Cancer Biology


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0 Q&A 7530 Views Jul 5, 2016
Obesity has been linked to breast cancer progression but the underlying mechanisms remain obscure. Being overweight or obese for a woman at the time she is diagnosed with breast cancer is linked to a high risk of recurrence regardless of treatment factors. In rodents, high body weight is also associated with increased incidence of spontaneous and chemically induced tumors. To study the complex interaction between the mammary epithelia and the microenvironment, with a focus on the mechanism underlying the role obesity plays in the regulation of the cancer stem cell traits and the development of mammary cancer in vivo, we have established a diet-induced obesity (DIO) rat model of breast cancer (Chang et al., 2015).
0 Q&A 8385 Views Nov 5, 2015
In 1999, Hahnfeldt et al. proposed a mathematical model for tumor growth as dictated by reciprocal communications between tumor and its associated vasculature, introducing the idea that a tumor is supported by a dynamic, rather than a static, carrying capacity. In this original paper, the carrying capacity was equated with the variable tumor vascular support resulting from the net effect of tumor-derived angiogenesis stimulators and inhibitors. This dynamic carrying capacity model was further abstracted and developed in our recent publication to depict the more general situation where there is an interaction between the tumor and its supportive host tissue; in that case, as a function of host aging (Benzekry et al., 2014). This allowed us to predict a range of host changes that may be occurring with age that impact tumor dynamics. More generally, the basic formalism described here can be (and has been), extended to the therapeutic context using additional optimization criteria (Hahnfeldt et al., 1999). The model depends on three parameters: One for the tumor cell proliferation kinetics, one for the stimulation of the stromal support, and one for its inhibition, as well as two initial conditions. We describe here the numerical method to estimate these parameters from longitudinal tumor volume measurements.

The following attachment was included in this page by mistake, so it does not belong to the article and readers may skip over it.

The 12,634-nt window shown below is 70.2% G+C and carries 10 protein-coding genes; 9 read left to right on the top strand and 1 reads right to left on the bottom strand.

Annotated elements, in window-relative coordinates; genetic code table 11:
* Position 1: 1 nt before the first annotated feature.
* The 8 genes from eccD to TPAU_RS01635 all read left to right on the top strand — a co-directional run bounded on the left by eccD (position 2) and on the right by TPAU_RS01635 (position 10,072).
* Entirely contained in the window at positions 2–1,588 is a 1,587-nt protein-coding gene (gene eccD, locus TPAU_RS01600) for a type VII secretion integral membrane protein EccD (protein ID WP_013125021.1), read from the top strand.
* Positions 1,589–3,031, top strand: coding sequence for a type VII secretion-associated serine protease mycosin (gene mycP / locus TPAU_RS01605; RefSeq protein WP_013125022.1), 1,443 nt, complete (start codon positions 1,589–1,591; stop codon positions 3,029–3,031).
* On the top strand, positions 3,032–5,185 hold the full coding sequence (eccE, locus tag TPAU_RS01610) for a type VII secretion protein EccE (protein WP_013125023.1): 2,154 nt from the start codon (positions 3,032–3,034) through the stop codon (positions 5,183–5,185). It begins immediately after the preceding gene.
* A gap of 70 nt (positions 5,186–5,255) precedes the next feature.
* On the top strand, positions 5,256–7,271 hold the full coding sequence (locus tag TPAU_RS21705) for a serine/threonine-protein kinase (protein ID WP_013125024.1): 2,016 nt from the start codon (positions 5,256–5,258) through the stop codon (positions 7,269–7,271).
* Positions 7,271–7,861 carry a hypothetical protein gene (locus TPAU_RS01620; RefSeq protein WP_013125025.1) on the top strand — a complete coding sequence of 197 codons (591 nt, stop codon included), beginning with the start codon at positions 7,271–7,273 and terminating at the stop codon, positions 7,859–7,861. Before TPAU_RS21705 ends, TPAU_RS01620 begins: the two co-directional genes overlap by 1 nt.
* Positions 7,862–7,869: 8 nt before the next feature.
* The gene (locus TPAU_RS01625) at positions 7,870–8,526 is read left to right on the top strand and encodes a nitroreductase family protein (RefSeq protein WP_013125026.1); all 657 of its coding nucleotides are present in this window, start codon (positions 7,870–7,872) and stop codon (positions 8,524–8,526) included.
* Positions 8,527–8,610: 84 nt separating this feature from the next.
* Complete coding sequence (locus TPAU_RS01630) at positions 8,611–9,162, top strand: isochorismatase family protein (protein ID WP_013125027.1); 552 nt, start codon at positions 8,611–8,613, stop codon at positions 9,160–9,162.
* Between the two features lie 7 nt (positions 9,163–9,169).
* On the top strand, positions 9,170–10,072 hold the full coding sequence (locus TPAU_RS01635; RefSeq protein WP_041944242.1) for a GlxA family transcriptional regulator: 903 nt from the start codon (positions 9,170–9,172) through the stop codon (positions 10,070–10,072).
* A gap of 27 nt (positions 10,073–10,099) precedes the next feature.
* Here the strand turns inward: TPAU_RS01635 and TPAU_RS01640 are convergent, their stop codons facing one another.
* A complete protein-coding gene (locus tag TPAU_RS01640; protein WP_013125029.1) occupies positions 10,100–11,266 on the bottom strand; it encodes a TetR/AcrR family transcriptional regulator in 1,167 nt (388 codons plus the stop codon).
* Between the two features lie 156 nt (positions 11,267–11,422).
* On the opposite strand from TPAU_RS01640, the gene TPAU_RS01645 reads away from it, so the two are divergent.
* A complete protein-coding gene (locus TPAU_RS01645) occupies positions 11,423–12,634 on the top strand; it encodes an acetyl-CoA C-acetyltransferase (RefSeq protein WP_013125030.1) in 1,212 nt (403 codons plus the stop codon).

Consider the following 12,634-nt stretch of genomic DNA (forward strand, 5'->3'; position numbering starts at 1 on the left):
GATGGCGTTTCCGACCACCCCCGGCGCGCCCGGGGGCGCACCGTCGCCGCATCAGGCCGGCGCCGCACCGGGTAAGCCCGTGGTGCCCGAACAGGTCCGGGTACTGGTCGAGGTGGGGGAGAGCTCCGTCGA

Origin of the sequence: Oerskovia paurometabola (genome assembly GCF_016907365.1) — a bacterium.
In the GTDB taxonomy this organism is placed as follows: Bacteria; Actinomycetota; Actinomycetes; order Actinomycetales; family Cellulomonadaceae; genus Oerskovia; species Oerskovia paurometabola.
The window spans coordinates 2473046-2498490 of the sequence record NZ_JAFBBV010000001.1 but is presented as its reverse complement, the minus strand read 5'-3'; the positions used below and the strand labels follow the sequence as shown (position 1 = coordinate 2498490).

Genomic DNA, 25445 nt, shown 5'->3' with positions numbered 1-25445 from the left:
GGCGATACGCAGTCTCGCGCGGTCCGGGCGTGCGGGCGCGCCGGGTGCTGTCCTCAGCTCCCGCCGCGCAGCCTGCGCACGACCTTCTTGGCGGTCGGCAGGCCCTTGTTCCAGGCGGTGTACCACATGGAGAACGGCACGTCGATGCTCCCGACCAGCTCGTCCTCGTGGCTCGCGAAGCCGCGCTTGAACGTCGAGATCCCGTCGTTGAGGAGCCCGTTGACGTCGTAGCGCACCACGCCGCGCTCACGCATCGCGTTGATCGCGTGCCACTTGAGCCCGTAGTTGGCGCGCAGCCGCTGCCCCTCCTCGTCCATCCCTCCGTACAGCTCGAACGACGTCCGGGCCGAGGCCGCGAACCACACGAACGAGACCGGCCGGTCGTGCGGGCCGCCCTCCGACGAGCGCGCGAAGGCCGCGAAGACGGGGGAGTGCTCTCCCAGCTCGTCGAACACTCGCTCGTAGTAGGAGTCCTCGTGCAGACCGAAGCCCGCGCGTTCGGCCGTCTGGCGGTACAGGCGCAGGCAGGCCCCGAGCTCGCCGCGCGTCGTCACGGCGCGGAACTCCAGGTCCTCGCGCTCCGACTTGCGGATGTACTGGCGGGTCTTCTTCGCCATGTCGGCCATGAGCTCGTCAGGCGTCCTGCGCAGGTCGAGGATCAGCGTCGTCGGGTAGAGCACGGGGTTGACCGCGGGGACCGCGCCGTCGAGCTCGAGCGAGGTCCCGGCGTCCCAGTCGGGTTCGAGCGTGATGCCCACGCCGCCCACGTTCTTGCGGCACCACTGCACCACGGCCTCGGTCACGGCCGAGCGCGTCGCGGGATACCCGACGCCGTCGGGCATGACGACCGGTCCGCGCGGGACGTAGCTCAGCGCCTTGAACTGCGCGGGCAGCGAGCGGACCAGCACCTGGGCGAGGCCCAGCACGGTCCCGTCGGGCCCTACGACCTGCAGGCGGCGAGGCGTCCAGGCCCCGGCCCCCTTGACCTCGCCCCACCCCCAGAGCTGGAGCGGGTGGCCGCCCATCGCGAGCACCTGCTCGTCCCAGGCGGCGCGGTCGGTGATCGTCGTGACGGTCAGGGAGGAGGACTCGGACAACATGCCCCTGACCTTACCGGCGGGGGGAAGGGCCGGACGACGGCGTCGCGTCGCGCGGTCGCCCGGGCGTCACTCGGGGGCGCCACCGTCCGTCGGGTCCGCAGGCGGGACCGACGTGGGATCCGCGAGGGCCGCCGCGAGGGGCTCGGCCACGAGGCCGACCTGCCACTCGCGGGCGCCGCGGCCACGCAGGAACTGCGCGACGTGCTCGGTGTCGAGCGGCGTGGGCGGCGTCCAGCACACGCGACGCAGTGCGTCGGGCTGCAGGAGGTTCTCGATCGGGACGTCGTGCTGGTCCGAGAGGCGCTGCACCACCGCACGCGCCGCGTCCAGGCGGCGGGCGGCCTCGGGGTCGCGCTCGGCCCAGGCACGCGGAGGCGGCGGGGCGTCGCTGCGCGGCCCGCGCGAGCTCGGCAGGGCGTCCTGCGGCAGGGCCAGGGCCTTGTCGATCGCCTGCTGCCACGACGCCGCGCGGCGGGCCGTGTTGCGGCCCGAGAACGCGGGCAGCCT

0 Q&A 9290 Views Apr 20, 2014
Tumors are comprised of heterogeneous subpopulations that may exhibit differing capacity for differentiation, self-renewal, and tumorigenicity. In vivo lineage-tracing studies are a powerful tool for defining the role of tumor subpopulations in tumor growth and as targets for therapeutic agents. This protocol describes using a neuroblastoma cancer cell line transduced with two different fluorescent proteins (GFP and tdTomato) to track the specific contributions of cells expressing the GCSF receptor (CD114+) or not (CD114-) on tumor growth in vivo.



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